East of Eden, title of Steinbeck’s well-known novel describes well, how does it feel to be in the Turkey’s far east, on the border with Armenia, Iran, Iraq and Syria.
After a 13-hour bus ride from Rize, the Turkish Tea Capital on the south-east coast of the Black Sea, we arrived to Van. Van is famous for its university and is supposedly the most liberal city of eastern Turkey. (I even saw a local girl in pretty short skirt, couples holding hands and flirting on the street.) Besides that Van may be famous among the cat people for the white Van cat. *meow*
Yesterday I experienced Van as being a bit stressy and messy. Besides that everything is dusty and the whole city is a big construction site, it is also full of police, blinded cars and battle-trucks, due to some Kurdish protests reapearing in spring. Also the UNHCR-people are accompanying the city bustle, trying to help many refugees coming to the region.
Today I climbed to the Van Fortress and enjoyed its charm, catching some beautiful views of the mountains, city and salt lake Van. Peace, calm above the area and smiling people, trying to chat with us kurdish and turkish.
In spite of the magical moon-like landscape, friendly people and culinaric delights, living here cannot be easy. Being so far away from the capital city Ankara and even further from the great multi cultural and business center Istanbul, must feel like being forgotten from your country, forgotten from your gods; living not in the end of the world, but even behind of it.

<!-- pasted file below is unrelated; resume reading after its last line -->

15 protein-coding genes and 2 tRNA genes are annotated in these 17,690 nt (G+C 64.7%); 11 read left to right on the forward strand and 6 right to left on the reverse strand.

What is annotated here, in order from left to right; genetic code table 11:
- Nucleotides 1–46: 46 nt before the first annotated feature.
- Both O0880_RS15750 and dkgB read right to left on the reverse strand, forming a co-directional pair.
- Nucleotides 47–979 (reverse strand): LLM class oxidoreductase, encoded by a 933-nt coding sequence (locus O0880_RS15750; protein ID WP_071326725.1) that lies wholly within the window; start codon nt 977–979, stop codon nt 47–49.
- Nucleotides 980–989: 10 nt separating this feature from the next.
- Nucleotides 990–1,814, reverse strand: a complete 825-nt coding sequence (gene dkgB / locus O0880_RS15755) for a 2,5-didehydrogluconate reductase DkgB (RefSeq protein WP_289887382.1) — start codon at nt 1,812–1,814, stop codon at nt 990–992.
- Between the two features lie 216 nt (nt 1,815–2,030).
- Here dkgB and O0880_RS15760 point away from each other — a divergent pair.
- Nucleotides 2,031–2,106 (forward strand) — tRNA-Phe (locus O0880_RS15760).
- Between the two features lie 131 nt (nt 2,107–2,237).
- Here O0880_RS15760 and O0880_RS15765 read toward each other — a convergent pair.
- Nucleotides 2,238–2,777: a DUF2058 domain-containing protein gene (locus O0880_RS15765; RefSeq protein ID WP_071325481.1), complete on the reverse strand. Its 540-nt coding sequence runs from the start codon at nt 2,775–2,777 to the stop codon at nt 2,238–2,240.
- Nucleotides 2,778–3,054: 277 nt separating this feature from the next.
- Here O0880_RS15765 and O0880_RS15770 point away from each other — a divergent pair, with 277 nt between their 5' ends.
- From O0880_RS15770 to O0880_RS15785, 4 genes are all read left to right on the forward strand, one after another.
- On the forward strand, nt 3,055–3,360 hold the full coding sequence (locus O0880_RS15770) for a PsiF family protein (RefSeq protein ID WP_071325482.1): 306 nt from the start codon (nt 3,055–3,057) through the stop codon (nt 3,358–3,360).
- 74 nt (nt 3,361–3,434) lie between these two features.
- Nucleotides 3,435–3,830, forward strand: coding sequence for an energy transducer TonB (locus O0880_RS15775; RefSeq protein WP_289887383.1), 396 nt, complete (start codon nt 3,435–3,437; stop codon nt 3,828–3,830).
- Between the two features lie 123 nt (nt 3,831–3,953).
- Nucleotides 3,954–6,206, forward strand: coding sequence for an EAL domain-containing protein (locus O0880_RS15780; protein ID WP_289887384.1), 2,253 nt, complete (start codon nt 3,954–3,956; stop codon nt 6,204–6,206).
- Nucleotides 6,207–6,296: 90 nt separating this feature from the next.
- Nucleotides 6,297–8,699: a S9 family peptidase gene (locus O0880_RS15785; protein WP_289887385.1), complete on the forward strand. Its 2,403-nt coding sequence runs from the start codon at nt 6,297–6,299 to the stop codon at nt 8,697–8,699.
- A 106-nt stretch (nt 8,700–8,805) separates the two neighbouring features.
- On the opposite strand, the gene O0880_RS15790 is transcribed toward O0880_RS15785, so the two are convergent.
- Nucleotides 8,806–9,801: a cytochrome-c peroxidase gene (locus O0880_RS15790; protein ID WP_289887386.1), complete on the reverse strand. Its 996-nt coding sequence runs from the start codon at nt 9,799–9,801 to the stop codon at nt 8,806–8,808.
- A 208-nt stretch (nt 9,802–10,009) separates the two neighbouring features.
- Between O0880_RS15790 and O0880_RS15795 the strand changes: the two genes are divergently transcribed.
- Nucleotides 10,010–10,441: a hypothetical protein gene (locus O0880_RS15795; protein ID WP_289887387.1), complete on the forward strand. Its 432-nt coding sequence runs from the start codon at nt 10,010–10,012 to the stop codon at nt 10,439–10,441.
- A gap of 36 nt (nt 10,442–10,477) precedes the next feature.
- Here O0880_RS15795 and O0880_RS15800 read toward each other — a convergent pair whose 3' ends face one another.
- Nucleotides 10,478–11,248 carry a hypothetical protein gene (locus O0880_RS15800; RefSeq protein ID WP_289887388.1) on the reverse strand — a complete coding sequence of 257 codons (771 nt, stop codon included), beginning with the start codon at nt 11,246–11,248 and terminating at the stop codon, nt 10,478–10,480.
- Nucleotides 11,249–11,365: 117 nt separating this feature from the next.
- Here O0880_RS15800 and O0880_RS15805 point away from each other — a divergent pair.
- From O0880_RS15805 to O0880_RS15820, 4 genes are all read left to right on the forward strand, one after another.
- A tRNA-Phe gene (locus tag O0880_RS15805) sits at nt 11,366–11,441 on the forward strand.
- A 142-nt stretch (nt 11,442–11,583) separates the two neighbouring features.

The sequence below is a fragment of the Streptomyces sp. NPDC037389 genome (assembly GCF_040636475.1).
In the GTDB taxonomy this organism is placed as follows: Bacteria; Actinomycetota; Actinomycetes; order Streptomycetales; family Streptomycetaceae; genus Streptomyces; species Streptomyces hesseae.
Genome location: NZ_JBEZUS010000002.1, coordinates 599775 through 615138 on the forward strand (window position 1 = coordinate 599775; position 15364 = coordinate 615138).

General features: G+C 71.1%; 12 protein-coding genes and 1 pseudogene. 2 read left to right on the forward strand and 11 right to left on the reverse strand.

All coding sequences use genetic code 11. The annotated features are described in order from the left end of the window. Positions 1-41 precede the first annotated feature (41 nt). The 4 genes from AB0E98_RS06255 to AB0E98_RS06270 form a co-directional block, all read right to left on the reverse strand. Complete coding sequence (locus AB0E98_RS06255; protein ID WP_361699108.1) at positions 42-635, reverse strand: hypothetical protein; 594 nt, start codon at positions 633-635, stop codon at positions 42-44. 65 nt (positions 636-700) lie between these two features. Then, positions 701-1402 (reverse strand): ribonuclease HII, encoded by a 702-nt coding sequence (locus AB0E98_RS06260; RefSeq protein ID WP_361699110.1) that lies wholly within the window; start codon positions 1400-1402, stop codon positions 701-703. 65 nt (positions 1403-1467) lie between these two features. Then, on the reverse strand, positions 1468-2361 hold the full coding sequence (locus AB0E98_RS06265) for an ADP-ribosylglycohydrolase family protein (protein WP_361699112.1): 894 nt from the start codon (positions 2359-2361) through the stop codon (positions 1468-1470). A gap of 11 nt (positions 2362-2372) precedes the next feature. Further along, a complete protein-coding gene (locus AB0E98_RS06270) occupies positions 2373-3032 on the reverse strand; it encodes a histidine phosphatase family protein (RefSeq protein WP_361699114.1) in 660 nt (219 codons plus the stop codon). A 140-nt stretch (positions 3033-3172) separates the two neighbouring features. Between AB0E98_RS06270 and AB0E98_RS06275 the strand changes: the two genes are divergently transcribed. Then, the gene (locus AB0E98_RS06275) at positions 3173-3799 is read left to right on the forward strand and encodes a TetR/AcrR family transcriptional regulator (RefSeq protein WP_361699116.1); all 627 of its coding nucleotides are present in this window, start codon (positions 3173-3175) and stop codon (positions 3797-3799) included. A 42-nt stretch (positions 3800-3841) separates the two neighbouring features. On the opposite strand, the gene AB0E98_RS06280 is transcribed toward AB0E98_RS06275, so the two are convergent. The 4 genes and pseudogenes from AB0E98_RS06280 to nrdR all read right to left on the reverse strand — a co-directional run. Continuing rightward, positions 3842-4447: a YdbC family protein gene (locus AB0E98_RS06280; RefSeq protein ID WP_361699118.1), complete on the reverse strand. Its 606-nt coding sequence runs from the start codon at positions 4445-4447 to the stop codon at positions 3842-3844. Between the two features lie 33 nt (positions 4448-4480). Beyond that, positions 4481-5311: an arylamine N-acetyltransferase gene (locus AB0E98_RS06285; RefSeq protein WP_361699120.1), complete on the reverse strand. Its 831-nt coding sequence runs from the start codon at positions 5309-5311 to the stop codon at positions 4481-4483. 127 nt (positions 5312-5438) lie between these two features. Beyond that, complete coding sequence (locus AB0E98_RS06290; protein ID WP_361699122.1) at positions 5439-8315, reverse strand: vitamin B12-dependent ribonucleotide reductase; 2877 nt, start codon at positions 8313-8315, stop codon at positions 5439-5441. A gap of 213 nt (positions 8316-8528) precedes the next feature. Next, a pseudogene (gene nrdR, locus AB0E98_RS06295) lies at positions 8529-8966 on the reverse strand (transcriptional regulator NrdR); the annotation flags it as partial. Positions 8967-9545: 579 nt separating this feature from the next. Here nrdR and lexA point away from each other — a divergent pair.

The city and province are only to be reached with some difficulties, with maybe few buses per day, some overbooked local flights and a train or two weekly, passing by on their way from Iran towards central Turkey. It’s like the city would like to state: You might have come and reached your destination, but who knows, you might not be able to leave. One proof of it are the many refugees from Iraq, Iran, Armenia, the LGBT-refugees… UNHCR-office in Van is trying their best, but it doesn’t look like, that the refugees in Turkey will soon find their way to the promised land. Even heavier are the ethnic questions of the area, that are waiting to be solved.
Will they ever be solved? Will you, Gods, someday remember those nice people from the turkish east and lead them to Eden?